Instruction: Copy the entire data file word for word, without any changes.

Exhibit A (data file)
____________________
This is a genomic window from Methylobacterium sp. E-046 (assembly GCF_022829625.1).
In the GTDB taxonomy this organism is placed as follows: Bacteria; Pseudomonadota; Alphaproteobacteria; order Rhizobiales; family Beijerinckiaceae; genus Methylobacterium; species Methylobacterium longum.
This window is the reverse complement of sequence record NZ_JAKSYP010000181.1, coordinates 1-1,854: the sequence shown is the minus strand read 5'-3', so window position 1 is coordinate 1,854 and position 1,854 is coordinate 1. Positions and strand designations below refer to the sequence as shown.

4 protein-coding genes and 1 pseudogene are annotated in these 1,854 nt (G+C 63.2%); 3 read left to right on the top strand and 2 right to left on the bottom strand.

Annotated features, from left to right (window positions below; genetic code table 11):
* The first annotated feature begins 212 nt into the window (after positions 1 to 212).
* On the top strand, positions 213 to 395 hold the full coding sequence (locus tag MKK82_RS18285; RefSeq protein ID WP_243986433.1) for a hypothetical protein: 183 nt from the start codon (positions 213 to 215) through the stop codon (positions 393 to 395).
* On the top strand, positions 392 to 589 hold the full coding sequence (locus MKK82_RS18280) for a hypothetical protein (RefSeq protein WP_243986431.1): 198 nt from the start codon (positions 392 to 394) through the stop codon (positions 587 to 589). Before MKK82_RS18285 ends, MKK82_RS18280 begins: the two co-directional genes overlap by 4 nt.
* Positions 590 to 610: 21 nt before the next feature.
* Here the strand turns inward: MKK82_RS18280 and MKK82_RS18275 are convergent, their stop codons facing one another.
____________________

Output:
This is a genomic window from Methylobacterium sp. E-046 (assembly GCF_022829625.1).
In the GTDB taxonomy this organism is placed as follows: Bacteria; Pseudomonadota; Alphaproteobacteria; order Rhizobiales; family Beijerinckiaceae; genus Methylobacterium; species Methylobacterium longum.
This window is the reverse complement of sequence record NZ_JAKSYP010000181.1, coordinates 1-1,854: the sequence shown is the minus strand read 5'-3', so window position 1 is coordinate 1,854 and position 1,854 is coordinate 1. Positions and strand designations below refer to the sequence as shown.

4 protein-coding genes and 1 pseudogene are annotated in these 1,854 nt (G+C 63.2%); 3 read left to right on the top strand and 2 right to left on the bottom strand.

Annotated features, from left to right (window positions below; genetic code table 11):
* The first annotated feature begins 212 nt into the window (after positions 1 to 212).
* On the top strand, positions 213 to 395 hold the full coding sequence (locus tag MKK82_RS18285; RefSeq protein ID WP_243986433.1) for a hypothetical protein: 183 nt from the start codon (positions 213 to 215) through the stop codon (positions 393 to 395).
* On the top strand, positions 392 to 589 hold the full coding sequence (locus MKK82_RS18280) for a hypothetical protein (RefSeq protein WP_243986431.1): 198 nt from the start codon (positions 392 to 394) through the stop codon (positions 587 to 589). Before MKK82_RS18285 ends, MKK82_RS18280 begins: the two co-directional genes overlap by 4 nt.
* Positions 590 to 610: 21 nt before the next feature.
* Here the strand turns inward: MKK82_RS18280 and MKK82_RS18275 are convergent, their stop codons facing one another.